Better get out your intersectional scorecard. In her Slate piece entitled, “Is Pete Buttigieg Just Another White Male Candidate, or Does His Gayness Count as Diversity?” Christina Cauterucci is handicapping the 2020 democratic presidential field. For the voter playing at home, it can be a little difficult to rank the highly diverse field of candidates according to their identity-specific worldview. All of them generally fall on a scale that stretches from “run-of-the-mill white guy” at one end to “oppression olympics gold medalist” at the other. If you were tempted to place Pete Buttigieg, the openly gay Democratic Mayor of South Bend, Indiana, anywhere on the spectrum above run-of-the-mill white guy, think again. According to Cauterucci, “in a primary for the overwhelmingly pro-gay Democratic Party, Buttigieg can be more accurately lumped in with his white male peers than with anyone else.”
Got that, folks scoring at home. Mayor Pete gets no oppression points for being gay. Cauterucci explains why in her piece, and it essentially boils down to he’s not gay enough. His white maleness pretty much delineates all of his gayness. Cauterucci writes, “Buttigieg isn’t just gay–he’s also white, male, upper-class, Midwestern, married, Ivy League-educated, and a man of faith. These other elements of Buttigieg’s identity all contribute to the image voters are being asked to evaluate, and they’ve each shaped Buttigieg’s life just as much as–if not more than–his sexuality.”
So the problem with Mayor Pete, as Cauterucci makes abundantly clear, is that he allows all these other aspects of his character, which she associates with white maleness, intermingle with his gayness. If Mayor Pete just ran on his sexuality, then he could possibly break free of the run-of-the-mill white guy pack. Here’s a measure of how gay he needs to be according to Cauterucci: “Most people who are aware of his candidacy probably know he’s gay, but his every appearance doesn’t activate the ‘hey, that’s that homosexual gentleman’ response in the average brain.’”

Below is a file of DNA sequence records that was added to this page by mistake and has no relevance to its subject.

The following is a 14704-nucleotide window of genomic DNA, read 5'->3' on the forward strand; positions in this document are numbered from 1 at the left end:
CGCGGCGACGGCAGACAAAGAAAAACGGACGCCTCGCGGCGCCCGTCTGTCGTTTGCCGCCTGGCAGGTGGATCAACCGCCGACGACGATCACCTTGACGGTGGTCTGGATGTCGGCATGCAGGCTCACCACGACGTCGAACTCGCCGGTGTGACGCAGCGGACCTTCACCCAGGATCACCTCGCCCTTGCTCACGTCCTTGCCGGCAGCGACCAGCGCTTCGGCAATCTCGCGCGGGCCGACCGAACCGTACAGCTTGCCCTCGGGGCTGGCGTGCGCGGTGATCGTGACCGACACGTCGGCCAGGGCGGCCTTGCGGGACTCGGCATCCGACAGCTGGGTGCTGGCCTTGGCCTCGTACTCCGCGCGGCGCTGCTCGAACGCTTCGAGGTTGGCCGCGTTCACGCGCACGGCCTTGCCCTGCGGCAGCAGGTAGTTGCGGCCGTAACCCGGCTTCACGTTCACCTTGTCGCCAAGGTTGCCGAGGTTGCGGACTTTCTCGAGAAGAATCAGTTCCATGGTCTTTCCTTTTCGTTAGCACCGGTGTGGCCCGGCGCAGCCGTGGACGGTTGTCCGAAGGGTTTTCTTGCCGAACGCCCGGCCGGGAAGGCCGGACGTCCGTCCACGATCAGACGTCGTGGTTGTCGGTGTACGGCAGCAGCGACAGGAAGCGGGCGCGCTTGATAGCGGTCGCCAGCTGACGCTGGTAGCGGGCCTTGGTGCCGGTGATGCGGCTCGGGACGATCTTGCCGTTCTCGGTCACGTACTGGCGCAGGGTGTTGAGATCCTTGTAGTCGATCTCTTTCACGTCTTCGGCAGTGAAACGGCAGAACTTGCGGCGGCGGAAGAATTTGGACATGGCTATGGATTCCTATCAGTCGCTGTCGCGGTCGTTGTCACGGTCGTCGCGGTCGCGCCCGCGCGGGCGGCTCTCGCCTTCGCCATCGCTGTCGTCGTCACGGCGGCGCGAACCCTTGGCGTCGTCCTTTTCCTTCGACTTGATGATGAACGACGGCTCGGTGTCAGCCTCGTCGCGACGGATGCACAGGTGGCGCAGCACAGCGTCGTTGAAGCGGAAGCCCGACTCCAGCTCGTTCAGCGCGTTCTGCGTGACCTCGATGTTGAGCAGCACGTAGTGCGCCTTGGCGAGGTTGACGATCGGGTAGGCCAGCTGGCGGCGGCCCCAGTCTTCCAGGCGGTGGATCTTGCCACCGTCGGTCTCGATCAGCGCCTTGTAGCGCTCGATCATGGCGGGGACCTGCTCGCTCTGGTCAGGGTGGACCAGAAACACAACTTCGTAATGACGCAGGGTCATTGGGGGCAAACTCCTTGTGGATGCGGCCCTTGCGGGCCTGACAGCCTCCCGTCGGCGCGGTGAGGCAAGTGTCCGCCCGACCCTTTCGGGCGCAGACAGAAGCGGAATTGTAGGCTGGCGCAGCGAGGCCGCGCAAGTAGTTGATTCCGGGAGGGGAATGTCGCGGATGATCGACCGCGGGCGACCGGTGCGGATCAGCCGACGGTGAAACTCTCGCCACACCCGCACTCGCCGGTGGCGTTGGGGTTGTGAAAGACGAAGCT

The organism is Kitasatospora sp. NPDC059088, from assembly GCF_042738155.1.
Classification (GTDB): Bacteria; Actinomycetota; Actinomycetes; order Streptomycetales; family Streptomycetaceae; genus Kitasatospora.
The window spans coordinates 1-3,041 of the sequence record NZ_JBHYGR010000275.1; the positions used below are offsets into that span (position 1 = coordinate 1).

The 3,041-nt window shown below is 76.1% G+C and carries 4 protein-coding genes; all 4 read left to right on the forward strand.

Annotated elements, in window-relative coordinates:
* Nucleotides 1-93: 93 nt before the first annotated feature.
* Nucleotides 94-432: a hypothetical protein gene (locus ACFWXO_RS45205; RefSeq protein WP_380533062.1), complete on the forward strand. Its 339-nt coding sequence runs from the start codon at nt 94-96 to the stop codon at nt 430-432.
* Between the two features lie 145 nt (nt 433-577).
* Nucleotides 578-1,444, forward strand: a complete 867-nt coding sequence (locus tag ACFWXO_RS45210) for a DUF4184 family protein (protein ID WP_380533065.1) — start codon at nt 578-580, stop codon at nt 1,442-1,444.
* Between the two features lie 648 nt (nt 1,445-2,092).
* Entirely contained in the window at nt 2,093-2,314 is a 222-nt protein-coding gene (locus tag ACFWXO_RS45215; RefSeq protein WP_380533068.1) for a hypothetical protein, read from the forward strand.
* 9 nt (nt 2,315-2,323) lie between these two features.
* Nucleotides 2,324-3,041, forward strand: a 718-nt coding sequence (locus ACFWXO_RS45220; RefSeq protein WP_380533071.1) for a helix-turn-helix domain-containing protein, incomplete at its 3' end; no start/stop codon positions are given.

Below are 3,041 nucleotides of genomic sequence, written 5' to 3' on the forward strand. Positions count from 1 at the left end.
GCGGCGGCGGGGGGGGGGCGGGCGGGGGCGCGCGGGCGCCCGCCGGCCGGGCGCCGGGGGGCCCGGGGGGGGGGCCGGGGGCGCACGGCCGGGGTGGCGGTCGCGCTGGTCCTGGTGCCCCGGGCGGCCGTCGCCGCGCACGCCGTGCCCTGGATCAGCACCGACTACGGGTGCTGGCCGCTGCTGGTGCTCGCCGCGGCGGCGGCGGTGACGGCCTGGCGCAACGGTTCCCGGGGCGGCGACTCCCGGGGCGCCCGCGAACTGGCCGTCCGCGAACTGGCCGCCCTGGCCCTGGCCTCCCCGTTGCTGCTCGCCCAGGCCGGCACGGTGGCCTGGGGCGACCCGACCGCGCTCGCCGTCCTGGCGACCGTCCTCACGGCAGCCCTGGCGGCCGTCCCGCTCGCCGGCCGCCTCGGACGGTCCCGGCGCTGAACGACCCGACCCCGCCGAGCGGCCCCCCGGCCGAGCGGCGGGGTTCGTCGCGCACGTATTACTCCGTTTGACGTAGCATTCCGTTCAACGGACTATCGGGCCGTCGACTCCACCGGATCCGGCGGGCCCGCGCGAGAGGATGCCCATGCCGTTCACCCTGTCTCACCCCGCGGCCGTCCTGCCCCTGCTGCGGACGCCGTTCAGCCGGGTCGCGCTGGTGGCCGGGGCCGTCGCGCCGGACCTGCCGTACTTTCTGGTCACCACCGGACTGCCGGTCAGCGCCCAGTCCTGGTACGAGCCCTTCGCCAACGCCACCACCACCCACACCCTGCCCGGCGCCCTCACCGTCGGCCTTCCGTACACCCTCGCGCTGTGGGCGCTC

What the hell? I hear Mayor Pete is quite an accomplished piano player as well. Does that mean he has to run around acting like Liberace or Little Richard to elicit the “‘hey, that’s that homosexual gentleman’” response? Not to mention that, “Hey, isn’t he that homosexual gentleman?” sounds a lot like something my long deceased grandfather might have said.
Well, I guess you’ve got to credit Cauterucci for her honesty. At least she’s coming out and saying she’s judging prospective presidential candidates first and foremost by their immutable, identity oriented characteristics. If I’m following correctly, she’s asserting that at all times Buttigieg must be out there putting his gay self front and center, and his failure to do so makes him just another straight white guy. In the world of three dimensional intersectional chess, content of your character be damned. Color of your skin, gender and sexuality are the criteria for which one is judged.
Thankfully, most Americans are more sensible than Cauterucci and her Slate colleagues. In a recent Quinnipiac University National Poll, Mayor Pete ranked in an improbable tie with Elizabeth Warren and only a few points behind Kamala Harris. Also in that poll, 84 percent of voters said race is not an important factor, including 75 percent among black voters. Additionally, 84 percent said gender is not an important factor, including 83 percent among women. One can only conclude that publications like Slate and writers like Cauterucci aren’t paying much attention to these polls, or they’re purposely writing for a small fringe minority as they aggressively push their identitarian agenda. Perhaps this disconnect with the political mainstream accounts for why so many online news outlets like Slate find themselves laying off journalists and struggling to attract readers.